Film is so beautiful. Everything about it. Its power to control emotions, persuade, among other human qualities is so sincere.

It helps when you have a master like Hitchcock at the reigns too.

Wednesday, May 6, 2009

Reverie #3

The moment you let go of the handle bars life is set in slow motion.

String-instruments swoon and slowly falling leaves float past my face. The sunset peers through the foliage. The clicking of the wheels synchronizes with the sound of the life around me. A car passes on the opposite side of the road and I see a mid age woman with long stringy hair, a smile hostage to her face. Our eyes met in the crossfire of speed and the glare of the sun. I figured her name was Joan, and she was a dental assistant with a hidden passion for salsa dancing. She sees disheartening reports of the economy on the news and wonders why she isn't more worried about things. I shifted my focus back on the road and a billowing wave of cold damp air pushed past my face. A shiver climbed up my spine just as the range of vocals reached their climax. Time was then forced back to reality and I was flying down a hill, I must have been going 127 miles per hour at the rate of pavement I was covering. I looked to the side and saw nothing but green blur. The sun's rays flickered like a strobe through the branches. I clenched my teeth and moved my body to the right at the anticipation of the bend in the road. A car broke through the corner and honked just as I was passing. My heart attempted to jump through my ribcage and the strobe light was making me dizzy, my breathing a forced heaving whisper. I peddled faster down the next stretch and let go of the handle bars.

The moment you let go of the handle bars life is set in slow motion.

Tuesday, May 5, 2009

Call it a guilty pleasure...

Okay, so here's the game, if your tagged just write where you'd want to wake up tomorrow. No rules anywhere, any place anytime. And don't just say, Florida, or, the beach, describe it. Why there? What makes it so special. OKAY GO !

I must preface this with the fact that I know this will be extremely over-the-top, but after reading Landan's, I was inspired.

I want to wake up in a huge bed. And the excess space doesn't matter because "the girl" and I are entwined together in one corner. It's the middle of the day, and we are napping. And I don't like napping, but I have a feeling I will after this day. The room is any room, messy or clean, old or new. There's just one window, a big window that looks out over a landscape. The sun gently falls across the hardwood floor. I wake up because her hair tickles my nose. She shifts, closer, her head nestled under my chin. There are no sounds or smells, just the sound of her breathing, the smell of her hair. A wave of contention comes across my mind with the endless possibilities of the day.

Friday, April 24, 2009

Reverie #2

I watch my silhouette against the pale sidewalk. The wind distrupts the floating limbs above me. Through an intricate map of branches, rays of sun dissipate the burdens I carry on my shoulders.
I am comforted by something bigger than me.
I don't speak, or think.
I simply bask in beauty.
And all is well.

Wednesday, April 15, 2009


It begins on the cusp of a dream.
I am running from something, through an open field on a paisley carpet. I am not scared, I just know that I must run. I am in an empty hallway illuminated by incandescent lights on a sterile tile floor and I dissolve through to the floor below, my father and I watching an HBO TV show in a modest looking hotel room.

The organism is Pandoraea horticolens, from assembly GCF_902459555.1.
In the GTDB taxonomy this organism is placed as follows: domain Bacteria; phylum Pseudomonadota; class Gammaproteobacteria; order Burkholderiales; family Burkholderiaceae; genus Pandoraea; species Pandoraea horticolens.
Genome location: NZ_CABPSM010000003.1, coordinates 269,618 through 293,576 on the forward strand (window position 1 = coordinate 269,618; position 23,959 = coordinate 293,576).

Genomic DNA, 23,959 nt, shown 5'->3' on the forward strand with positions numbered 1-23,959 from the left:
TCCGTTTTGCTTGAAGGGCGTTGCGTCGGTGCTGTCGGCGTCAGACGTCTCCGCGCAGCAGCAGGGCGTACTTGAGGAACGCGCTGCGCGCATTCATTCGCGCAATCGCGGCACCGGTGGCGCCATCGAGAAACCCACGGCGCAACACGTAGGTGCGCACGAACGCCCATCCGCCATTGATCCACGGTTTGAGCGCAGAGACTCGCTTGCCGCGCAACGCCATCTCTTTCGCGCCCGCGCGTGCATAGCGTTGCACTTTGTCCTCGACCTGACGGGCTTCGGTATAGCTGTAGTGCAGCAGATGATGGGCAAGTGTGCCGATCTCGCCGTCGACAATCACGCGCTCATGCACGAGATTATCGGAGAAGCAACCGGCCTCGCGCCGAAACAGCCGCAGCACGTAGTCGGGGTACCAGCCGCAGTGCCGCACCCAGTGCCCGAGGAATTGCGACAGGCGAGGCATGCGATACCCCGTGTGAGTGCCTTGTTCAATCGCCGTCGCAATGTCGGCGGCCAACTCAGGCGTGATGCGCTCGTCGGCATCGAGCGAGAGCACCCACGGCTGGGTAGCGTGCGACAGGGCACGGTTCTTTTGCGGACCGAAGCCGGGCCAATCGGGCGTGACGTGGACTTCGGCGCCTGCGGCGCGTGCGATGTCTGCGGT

I wake up suddenly, in a daze, feeling for the alarm on the other side of the room. It's placed there to insure that I wake up fully as I stumble across the length of the room.
My conscious mind flashes on like a strobe and an image of her is instantly projected on to my eyelids, like a shot, nervous elation filling my stomach.
I snap out of the trance, realizing I must begin the day.
I place my keys by the cracked open window, change into my shorts, lace up my shoes, grab my iPod, and head out the door to the nearest treadmill.
Running is the middle ground between the daze of sleep and the surge of reality.
I am free to think childish selfish thoughts, unfiltered by my half-awake mind. My imagination is running rampant. I fantasize about short film ideas that I excitedly write down once the elapsed time hits 22:02.

As I shower, my mind is finally in its normal state. The disposition of the day has finally began to weigh down on me. I go through the mindless routine of getting ready.

The slam of the door behind me as I leave my room lets me know the day has begun.
Walking from class to class is a transitional period my mind takes full advantage of. Thoughts weave through my brain at blurred speeds. My body merely a vessel for this overbearing wave of rational and irrational thought.

Other times, my mind sits in silence.
The music flowing through my ears suppressing any sort of thought. My eyes are lenses, my mind a camera. I am a documentarian filming day to day life with hopes of capturing something beautiful and real.
I focus in on two people standing to the side a way ahead of me. They are dressed head to toe in black, the cuffs of their pants lay like abandoned parachutes on the cracked pavement. Slipknot on one shirt, black stripes overtaking white stripes on the other.
Before my mind passes some harsh undeserved judgment on both, one of them erupts in laughter.
And at that moment, I realize that we are one in the same person. I am reminded of their humanity by this outburst of human emotion. I couldn't help but smile to myself, sharing in her joy and realizing my foolishness.